So I'll push the sale of the book.
Steve Solomon (26:08):
Yeah. Go to amazon.com. Right.
Where are you appearing next?
Steve Solomon (26:15):
I don't know. <Laugh> I got Peter in one of our actors. I think I, I alluded to this when I spoke to you. I'm just opening up my, my schedule right now. Smaller venues around the country usually can't afford to bring in big shows and not that my mine is a big show, but it's, it's got a set and everything like that. And what we do is I've trained two actors to do my show and they, I'm just looking at my schedule now. I trained took about six weeks reach after and they work through a through a touring producer, Phil, Phil, Roy who's really terrific. And he brings in my shows, various shows around the country with the other actors. And right now Peter is in Wilmington and I think I opened some place.
Steve Solomon (27:22):
I don't, I don't even know. I swear to go to it's like, it's like lunacy with me, you know, call me when, when it's over Wilmington. And then I go down to oh lake, Lakewood, Colorado, and then there's six weeks in Kirkland. Seattle. And then I, I think I have a month off and then it hits the fan in in November, beginning of November, I do a week in Waterbury, Connecticut. I do the palace theater someplace else. And then I opened in Vegas, the end of November and then middle of December through the end of December and pretty much running around Florida.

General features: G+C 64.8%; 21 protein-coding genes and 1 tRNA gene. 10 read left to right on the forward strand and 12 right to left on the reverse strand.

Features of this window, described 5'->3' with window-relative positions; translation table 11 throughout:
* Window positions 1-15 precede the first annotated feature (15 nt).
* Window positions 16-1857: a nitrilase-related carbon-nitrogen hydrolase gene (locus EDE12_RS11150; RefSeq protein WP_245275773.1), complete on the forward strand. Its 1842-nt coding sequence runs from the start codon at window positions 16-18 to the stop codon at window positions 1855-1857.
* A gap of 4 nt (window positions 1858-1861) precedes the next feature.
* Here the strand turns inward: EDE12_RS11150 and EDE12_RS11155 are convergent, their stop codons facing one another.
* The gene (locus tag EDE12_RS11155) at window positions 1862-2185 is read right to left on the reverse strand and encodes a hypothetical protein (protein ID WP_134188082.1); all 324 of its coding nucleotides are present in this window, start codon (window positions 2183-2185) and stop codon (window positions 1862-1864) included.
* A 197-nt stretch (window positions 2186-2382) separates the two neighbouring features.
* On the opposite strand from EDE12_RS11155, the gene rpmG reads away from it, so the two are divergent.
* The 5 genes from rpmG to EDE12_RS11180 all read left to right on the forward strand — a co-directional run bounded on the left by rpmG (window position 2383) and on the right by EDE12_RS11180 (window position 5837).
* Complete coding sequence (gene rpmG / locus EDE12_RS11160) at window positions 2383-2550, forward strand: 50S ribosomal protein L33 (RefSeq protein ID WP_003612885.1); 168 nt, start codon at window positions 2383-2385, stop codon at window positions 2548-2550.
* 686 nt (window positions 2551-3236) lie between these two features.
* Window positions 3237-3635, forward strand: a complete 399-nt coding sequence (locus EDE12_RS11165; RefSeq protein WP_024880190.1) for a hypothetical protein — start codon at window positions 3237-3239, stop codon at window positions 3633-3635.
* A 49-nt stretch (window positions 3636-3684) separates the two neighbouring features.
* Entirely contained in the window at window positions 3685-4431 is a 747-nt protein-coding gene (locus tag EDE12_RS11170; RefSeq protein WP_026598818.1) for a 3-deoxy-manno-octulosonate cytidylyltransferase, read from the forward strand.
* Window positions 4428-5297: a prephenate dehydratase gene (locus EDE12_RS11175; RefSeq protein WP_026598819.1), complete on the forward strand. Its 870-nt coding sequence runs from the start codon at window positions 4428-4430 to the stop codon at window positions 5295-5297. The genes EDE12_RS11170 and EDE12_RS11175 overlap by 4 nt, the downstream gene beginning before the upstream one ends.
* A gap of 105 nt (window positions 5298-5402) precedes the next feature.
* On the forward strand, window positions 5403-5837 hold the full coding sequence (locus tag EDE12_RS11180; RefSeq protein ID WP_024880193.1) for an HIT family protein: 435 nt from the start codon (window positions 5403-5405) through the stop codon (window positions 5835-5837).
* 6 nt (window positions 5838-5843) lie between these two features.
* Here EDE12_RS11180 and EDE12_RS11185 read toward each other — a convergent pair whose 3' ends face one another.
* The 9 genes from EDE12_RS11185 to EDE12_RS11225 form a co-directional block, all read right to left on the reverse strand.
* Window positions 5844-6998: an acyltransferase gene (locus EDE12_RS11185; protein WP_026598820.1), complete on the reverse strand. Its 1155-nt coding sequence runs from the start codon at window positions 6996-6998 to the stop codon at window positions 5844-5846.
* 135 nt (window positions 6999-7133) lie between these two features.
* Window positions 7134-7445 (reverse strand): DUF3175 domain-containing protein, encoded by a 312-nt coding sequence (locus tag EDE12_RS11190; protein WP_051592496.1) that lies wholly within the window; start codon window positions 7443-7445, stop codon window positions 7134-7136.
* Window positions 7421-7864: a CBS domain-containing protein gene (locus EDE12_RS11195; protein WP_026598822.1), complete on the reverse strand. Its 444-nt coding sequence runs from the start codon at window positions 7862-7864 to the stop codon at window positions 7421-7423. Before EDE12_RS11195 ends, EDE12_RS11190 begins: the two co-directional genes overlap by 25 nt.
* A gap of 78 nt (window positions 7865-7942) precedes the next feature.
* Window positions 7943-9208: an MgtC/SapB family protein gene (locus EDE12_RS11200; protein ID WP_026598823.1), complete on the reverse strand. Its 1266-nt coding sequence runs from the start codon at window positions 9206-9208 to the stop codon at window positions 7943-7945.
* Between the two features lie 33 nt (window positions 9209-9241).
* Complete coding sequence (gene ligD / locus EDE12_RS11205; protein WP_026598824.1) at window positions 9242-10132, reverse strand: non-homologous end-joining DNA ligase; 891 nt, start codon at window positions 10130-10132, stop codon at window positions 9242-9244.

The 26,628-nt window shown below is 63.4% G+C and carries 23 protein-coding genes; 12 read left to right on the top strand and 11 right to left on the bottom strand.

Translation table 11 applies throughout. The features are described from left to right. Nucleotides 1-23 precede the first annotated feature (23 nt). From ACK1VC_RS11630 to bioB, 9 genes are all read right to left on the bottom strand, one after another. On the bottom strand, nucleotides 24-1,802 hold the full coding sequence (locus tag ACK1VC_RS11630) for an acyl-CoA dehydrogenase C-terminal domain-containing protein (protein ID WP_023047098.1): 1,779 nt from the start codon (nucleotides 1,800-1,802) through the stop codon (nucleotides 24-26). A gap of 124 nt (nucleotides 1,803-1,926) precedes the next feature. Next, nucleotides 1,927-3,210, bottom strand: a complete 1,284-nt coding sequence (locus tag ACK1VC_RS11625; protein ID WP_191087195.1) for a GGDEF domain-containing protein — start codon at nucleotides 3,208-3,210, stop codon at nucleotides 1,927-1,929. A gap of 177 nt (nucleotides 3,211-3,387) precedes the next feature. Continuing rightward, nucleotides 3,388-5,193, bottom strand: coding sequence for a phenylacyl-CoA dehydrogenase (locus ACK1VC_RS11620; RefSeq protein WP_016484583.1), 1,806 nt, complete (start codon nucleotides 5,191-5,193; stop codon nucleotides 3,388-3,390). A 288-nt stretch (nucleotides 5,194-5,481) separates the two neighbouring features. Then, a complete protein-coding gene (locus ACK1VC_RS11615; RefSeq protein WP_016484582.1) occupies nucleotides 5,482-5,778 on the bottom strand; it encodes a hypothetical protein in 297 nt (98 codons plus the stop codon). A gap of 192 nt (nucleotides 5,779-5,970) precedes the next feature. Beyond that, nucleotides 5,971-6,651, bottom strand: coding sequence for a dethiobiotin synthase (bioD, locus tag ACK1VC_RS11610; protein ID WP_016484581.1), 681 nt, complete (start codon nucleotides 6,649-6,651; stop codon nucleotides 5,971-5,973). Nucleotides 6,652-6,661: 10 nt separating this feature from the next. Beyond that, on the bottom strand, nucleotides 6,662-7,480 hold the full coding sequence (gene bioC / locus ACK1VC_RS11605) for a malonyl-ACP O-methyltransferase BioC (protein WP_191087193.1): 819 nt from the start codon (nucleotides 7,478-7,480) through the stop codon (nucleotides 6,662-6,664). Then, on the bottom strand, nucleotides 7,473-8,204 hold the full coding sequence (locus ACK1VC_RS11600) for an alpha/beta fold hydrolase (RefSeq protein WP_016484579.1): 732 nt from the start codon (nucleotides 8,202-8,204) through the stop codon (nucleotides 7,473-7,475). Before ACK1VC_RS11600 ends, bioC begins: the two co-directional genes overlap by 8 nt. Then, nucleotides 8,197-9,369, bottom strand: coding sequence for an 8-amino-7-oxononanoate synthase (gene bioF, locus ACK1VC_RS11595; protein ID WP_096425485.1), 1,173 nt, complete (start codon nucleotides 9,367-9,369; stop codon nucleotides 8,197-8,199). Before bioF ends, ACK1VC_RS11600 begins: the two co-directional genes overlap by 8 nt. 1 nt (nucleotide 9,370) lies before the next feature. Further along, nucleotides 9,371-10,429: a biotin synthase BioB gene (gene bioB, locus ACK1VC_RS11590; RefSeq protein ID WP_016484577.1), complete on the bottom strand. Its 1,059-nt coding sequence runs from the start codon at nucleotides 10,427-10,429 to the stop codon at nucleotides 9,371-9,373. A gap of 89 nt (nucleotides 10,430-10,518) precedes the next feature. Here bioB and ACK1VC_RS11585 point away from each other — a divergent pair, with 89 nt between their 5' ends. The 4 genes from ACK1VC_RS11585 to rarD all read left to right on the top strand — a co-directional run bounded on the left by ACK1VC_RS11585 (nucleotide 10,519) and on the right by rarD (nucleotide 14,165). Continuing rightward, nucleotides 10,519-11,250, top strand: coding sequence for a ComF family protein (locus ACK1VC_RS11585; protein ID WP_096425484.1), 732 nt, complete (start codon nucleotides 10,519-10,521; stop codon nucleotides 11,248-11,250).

So people that wanna see, you can check your schedule at your website,
Steve Solomon (28:10):
Okay. Did we miss anything?
Steve Solomon (28:16):
No. Did you have breakfast?
I'm living in Florida. Ask me a question that I can remember. <Laugh>
Steve Solomon (28:25):
Right. It's one of the things where I in the show I say to them I say my parents live in gated community gated community. This is where hundreds of beautiful homes of being protected by an 84 year old guy from Jamaica and what are gonna do. And they secure the entire community with a little bar that blocks entrance. I said, plus my mother got something. People don't believe it's called senior citizen patrols. This is real. The cops give them uniforms and cop cars. I got pulled over by one of these very senior cops. He gets out of the car, sets up his Walker. <Laugh> you'll know why I pulled you over. I, no officer why I forgot. <Laugh>